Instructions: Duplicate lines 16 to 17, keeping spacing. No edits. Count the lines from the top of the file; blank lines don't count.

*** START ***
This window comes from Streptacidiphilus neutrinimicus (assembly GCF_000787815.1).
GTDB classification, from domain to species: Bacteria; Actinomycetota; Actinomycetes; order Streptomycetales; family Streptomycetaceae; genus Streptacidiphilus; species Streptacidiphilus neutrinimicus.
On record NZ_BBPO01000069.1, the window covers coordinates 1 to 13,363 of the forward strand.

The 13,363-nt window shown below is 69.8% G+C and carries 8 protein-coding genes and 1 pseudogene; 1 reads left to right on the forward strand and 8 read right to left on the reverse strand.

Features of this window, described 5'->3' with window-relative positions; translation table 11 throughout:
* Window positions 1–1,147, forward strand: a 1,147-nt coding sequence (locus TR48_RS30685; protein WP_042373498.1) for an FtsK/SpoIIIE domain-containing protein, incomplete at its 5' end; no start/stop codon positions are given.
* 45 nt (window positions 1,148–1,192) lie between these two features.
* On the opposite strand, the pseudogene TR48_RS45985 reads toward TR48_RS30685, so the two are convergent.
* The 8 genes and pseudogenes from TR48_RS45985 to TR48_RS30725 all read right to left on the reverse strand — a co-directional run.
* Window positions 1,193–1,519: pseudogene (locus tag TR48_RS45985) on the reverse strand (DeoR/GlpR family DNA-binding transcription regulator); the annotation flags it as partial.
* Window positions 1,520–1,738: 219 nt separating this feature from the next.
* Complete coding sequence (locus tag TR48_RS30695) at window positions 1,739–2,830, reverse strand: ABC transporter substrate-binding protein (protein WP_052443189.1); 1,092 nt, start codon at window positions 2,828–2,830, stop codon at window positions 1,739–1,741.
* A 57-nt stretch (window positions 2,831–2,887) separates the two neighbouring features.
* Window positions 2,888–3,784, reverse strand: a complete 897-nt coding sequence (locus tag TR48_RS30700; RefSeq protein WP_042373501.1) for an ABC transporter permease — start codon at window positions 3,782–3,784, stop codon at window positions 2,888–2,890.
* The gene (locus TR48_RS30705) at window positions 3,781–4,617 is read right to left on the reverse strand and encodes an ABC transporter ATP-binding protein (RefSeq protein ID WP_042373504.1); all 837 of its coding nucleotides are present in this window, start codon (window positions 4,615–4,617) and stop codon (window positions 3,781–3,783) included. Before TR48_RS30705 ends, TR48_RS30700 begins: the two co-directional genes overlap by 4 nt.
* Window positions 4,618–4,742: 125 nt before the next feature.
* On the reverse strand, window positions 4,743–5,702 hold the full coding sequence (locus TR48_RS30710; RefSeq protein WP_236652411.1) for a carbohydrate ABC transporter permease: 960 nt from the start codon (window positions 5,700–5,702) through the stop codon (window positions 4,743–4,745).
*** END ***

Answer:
* Window positions 4,618–4,742: 125 nt before the next feature.
* On the reverse strand, window positions 4,743–5,702 hold the full coding sequence (locus TR48_RS30710; RefSeq protein WP_236652411.1) for a carbohydrate ABC transporter permease: 960 nt from the start codon (window positions 5,700–5,702) through the stop codon (window positions 4,743–4,745).